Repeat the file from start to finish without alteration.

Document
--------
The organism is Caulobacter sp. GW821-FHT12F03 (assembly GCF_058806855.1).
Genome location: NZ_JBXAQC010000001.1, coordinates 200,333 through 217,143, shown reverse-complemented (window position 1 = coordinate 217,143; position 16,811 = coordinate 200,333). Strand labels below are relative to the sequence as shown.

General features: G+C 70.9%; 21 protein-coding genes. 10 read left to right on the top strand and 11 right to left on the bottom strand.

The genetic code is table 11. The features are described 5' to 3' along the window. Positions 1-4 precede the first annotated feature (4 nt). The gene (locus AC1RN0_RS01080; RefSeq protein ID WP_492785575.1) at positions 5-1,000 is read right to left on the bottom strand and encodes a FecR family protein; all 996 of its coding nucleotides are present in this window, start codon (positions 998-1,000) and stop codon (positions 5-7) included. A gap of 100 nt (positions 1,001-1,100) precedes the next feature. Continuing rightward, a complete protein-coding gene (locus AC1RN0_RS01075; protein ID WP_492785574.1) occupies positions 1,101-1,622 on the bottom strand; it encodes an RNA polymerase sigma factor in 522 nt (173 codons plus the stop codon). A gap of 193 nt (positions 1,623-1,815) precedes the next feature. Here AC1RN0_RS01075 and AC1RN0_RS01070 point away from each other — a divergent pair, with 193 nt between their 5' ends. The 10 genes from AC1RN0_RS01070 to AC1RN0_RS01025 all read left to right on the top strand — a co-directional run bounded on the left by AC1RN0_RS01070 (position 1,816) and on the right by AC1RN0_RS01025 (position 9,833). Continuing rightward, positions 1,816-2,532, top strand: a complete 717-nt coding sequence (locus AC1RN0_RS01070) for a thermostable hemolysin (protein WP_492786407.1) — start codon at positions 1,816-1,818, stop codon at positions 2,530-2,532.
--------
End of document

The organism is Caulobacter sp. GW821-FHT12F03 (assembly GCF_058806855.1).
Genome location: NZ_JBXAQC010000001.1, coordinates 200,333 through 217,143, shown reverse-complemented (window position 1 = coordinate 217,143; position 16,811 = coordinate 200,333). Strand labels below are relative to the sequence as shown.

General features: G+C 70.9%; 21 protein-coding genes. 10 read left to right on the top strand and 11 right to left on the bottom strand.

The genetic code is table 11. The features are described 5' to 3' along the window. Positions 1-4 precede the first annotated feature (4 nt). The gene (locus AC1RN0_RS01080; RefSeq protein ID WP_492785575.1) at positions 5-1,000 is read right to left on the bottom strand and encodes a FecR family protein; all 996 of its coding nucleotides are present in this window, start codon (positions 998-1,000) and stop codon (positions 5-7) included. A gap of 100 nt (positions 1,001-1,100) precedes the next feature. Continuing rightward, a complete protein-coding gene (locus AC1RN0_RS01075; protein ID WP_492785574.1) occupies positions 1,101-1,622 on the bottom strand; it encodes an RNA polymerase sigma factor in 522 nt (173 codons plus the stop codon). A gap of 193 nt (positions 1,623-1,815) precedes the next feature. Here AC1RN0_RS01075 and AC1RN0_RS01070 point away from each other — a divergent pair, with 193 nt between their 5' ends. The 10 genes from AC1RN0_RS01070 to AC1RN0_RS01025 all read left to right on the top strand — a co-directional run bounded on the left by AC1RN0_RS01070 (position 1,816) and on the right by AC1RN0_RS01025 (position 9,833). Continuing rightward, positions 1,816-2,532, top strand: a complete 717-nt coding sequence (locus AC1RN0_RS01070) for a thermostable hemolysin (protein WP_492786407.1) — start codon at positions 1,816-1,818, stop codon at positions 2,530-2,532.